Album Review: Glen Campbell’ ‘Adiós’

A few years ago, when Glen Campbell was in the midst of his much publicized farewell tour, he and his wife Kim got the idea to head back into the studio for what would likely be the final time. Giving the singer’s public battle against Alzheimer’s Disease, the two realized that if there was any vocal magic to be drawn out of the Campbell well, they needed to get busy. So, they enlisted the one man who they knew would be able to help them in the way they needed – Carl Jackson. Having been hired by Campbell when he was eighteen years old, he turned out to be the perfect choice to steer the musical ship of Glen Travis Campbell.

Jackson championed Campbell in the studio, leading him through the recording process as only he could. Sometimes, that process was line by line….but when you hear these tracks – all songs that have been favorites of Glen’s over the years, it sounds like classic Glen Campbell. Few singers had the vocal style of the Delight, Arkansas native, and that talent is as evident as ever on this very special collection.

Many of the songs will no doubt be familiar to his longtime fans. “Funny How Time Slips Away” gets a beautiful treatment, along with a cameo appearance from its’ writer, Willie Nelson. He tips the hat to his longtime friend Jerry Reed on a sterling cover of “A Thing Called Love,” and sounds as traditional as he ever has on his take of George Jones’ “She Thinks I Still Care.”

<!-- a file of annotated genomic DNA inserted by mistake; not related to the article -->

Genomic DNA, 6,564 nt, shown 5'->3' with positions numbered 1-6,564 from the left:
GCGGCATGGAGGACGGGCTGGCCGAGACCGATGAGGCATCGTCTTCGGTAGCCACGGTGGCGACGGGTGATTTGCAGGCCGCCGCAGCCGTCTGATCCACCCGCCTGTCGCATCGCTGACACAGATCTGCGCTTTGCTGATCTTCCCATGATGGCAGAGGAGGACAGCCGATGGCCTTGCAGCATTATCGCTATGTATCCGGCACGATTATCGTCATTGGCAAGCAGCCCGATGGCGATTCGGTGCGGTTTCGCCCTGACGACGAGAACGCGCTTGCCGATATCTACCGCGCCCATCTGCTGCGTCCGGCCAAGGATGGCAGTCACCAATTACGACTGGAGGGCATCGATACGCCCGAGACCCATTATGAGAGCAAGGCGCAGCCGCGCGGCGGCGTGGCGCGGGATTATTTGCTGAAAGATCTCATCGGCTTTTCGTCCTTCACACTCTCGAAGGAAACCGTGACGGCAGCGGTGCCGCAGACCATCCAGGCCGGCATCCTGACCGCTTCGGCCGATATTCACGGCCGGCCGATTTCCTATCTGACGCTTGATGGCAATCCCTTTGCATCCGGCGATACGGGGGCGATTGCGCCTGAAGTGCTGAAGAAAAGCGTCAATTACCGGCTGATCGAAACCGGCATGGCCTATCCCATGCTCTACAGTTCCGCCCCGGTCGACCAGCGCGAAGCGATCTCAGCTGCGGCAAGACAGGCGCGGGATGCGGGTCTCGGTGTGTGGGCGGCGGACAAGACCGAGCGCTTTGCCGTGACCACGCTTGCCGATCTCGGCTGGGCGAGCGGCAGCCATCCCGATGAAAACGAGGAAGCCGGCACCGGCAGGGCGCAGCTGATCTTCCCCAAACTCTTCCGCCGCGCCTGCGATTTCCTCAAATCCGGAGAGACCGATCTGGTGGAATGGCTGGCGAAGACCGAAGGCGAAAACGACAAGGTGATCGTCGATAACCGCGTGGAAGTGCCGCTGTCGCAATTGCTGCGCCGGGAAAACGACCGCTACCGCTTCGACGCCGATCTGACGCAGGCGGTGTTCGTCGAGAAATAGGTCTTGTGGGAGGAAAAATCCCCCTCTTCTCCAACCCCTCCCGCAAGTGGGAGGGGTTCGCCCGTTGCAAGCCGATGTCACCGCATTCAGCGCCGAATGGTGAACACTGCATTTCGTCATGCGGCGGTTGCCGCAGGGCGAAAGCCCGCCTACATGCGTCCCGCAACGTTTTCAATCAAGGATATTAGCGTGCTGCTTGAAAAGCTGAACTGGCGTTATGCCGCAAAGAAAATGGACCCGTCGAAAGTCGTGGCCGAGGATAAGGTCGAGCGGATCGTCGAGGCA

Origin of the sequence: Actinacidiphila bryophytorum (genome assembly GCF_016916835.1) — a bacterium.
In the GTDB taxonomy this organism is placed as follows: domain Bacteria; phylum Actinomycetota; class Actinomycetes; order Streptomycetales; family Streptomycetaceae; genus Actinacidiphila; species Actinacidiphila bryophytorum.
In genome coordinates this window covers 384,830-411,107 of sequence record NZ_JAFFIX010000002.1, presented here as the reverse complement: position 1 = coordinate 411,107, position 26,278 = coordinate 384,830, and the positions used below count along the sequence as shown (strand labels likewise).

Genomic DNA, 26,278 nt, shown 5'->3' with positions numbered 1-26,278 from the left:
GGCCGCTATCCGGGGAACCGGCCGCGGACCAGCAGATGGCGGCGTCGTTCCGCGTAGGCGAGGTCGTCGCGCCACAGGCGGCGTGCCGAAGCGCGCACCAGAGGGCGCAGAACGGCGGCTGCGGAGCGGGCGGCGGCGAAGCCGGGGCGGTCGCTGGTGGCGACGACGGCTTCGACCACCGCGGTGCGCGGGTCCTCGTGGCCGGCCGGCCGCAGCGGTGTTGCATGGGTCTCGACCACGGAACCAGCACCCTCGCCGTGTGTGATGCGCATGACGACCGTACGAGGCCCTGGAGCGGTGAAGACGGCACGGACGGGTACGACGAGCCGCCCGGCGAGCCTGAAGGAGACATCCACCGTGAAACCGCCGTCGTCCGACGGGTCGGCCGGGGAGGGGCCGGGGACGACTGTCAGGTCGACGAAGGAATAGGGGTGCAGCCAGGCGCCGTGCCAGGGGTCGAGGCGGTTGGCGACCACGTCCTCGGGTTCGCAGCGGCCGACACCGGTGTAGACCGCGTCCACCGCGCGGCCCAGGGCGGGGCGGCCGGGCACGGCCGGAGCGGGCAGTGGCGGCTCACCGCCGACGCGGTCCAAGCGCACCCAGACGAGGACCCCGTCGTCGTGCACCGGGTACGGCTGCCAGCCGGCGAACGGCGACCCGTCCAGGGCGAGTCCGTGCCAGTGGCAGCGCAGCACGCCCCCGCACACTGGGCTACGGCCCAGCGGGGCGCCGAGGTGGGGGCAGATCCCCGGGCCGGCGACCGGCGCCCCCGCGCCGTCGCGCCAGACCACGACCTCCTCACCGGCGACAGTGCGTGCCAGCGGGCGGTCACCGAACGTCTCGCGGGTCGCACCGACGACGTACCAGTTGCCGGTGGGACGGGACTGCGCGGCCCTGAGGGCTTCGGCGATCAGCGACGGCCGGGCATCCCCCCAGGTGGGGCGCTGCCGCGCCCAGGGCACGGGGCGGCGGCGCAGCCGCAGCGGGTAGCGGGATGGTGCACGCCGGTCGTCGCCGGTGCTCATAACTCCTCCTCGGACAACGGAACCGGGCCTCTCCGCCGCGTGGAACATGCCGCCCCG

As is the case with any Campbell record, there are several tracks that include the writing credit of Jimmy Webb. Of course, the dramatic “Adios” is sure to get much of the attention, given its’ title – and Glen’s passionate performance. But, of the four Webb cuts, perhaps the most poignant is a sobering version of “Postcard From Paris,” which includes his three children with wife Kim. If you can make it through these heartfelt lyrics, and not be moved by their emotion and bittersweet-ness, you need to check your heart – to make sure you have one.

Also moving – but for two different reasons, are the Roger Miller-written “Am I All Alone (Or Is It Only Me)” and the Jackson-penned “Arkansas Farmboy.” The former – which features Vince Gill adding his trademark harmony is sadly ironic, given Glen’s condition, but the emotion of the moment doesn’t prevent him from giving a performance for the ages, and the latter is a nostalgic look back at his formative years. The song may be the most moving of the lot here, because in spite of all that has happened, that boy from Delight, Arkansas achieved all of his boyhood dreams, and then some. And, thankfully, nothing will ever be able to change that. This is simply one you’ve got to hear – and hear again!

Pre-order your copy of Adiós HERE.